For more information, call volunteer coordinator J.C. Tyson at 502.584.6543 or visit www.louisvillerescuemission.org, where you can learn about volunteer opportunities or make a donation. You can also sign up to help with the Thanksgiving Dinner online.
St. Vincent de Paul
St. Vincent de Paul in Louisville is part of a worldwide Catholic lay charitable organization that serves the poor and homeless. To keep its food pantry stocked, St. Vincent de Paul collects canned goods and other nonperishable foods. Individual contributions are always welcome, and groups of volunteers are encouraged to hold food drives. “That’s really helpful,” said Linda Romine, director of communications.
At 1026 S. Jackson St., the Open Hand Kitchen serves free meals at noon and 5 p.m., seven days a week. Each year, it serves about 140,000 meals. “The numbers go up during the holidays,” Romine said.
Many volunteers have already signed up to serve Thanksgiving and Christmas Day meals. “We are really blessed with a ton of volunteers,” Romine said, “so the need is for days other than those, around the holidays.”
For its annual Santa Shop, St. Vincent de Paul is collecting Christmas gifts for children whose families are in need. “We seldom get enough gifts for the mid teenagers,” Romine said. Suggested gift donations include sports equipment, hoodies and jeans, plus toys for the younger children.
St. Vincent de Paul recently opened a Family Success Center on South Preston Street, where it offers after school enrichment. But the center doesn’t have supplies yet, so it needs donations of arts and crafts supplies and computer software. The center also needs volunteers to teach. “We’re looking to have classes in any kind of skill that could be taught to middle schoolers and even grade schoolers,” Romine said.
For more information, visit www.svdplou.org. To help with the Family Success Center, call program manager Kendra Oatis at 502.272.2138. To help serve meals, contact volunteer coordinator Donna Young at 502.301.8688 or email@example.com.
Dare to Care Food Bank
Dare to Care Food Bank partners with over 300 social service agencies to distribute food to people in need. Based in Louisville, it serves Jefferson County and 12 surrounding counties in Kentucky and Indiana.
Dare to Care depends on generous retailers, manufacturers, distributors, wholesalers, processors, growers and trucking companies. It also looks to community food drives held by companies, schools, churches and civic organizations.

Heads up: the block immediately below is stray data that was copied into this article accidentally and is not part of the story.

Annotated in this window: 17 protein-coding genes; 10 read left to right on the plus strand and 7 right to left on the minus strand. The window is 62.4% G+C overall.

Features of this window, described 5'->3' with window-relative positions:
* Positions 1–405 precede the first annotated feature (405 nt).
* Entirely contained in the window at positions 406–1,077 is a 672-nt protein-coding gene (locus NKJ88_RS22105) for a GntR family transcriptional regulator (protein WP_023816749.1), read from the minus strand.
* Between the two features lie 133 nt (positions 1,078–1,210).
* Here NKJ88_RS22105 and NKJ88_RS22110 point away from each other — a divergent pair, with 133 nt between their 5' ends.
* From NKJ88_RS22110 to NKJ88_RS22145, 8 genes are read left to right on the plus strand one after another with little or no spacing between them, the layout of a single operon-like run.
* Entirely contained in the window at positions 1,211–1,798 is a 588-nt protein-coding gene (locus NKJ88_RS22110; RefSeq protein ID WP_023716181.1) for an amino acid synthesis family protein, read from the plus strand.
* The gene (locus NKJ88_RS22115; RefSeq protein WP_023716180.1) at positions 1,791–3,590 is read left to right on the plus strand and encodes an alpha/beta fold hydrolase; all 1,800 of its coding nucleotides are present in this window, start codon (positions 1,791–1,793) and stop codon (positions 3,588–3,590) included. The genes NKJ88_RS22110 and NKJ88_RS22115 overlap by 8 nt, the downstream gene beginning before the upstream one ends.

Dare to Care accepts donations of fresh, dry, refrigerated and frozen foods, as well as non-food items like cleaning supplies and health products. At its warehouse, volunteers are needed to sort food Monday-Friday from 9 a.m.-12 p.m. or 1 p.m.-3 p.m. Volunteers who can drive a truck or provide administrative support are also a big help.
There are also opportunities to teach cooking and nutrition outreach classes. Or, volunteers can serve meals and help with activities at one of Dare to Care’s many Kids’ Cafes throughout Louisville Metro.
For more information, visit www.daretocare.org. Financial contributions are accepted via the website or by mail at P.O. Box 35458, Louisville, KY 40232. To schedule a food drive for your organization, fill out the participation form online or call food drive coordinator Joey Stinson at 502.736.9415. For information about volunteering at a Kids’ Cafe, call youth services manager Johnna Worley at 502.736.9414.
Volunteers of America
Volunteers of America of Kentucky, headquartered in Louisville, is an affiliate of Volunteers of America, Inc., one of the nation’s largest human service organizations. Partnering with faith congregations, government agencies, businesses, individuals and other nonprofits, the organization “helps real people facing real challenges to find real and lasting solutions.”
Volunteers of America’s programs serve people dealing with such challenges as addictions, homelessness, developmental disabilities and HIV/AIDS. The organization also provides services to veterans.
“Our most pressing need is for monetary contributions,” said Jenny Recktenwald, senior director of communications.
A giving campaign called “Hope for the Holidays” is underway to raise money and goods to help clients. Gift cards to budget-friendly stores make great donations. New winter accessories such as gloves, hats and scarves for all ages may be dropped off at any Heine Brothers’ Coffee location in the Louisville area. The campaign also asks for new toys, games and pajamas for all ages and sizes.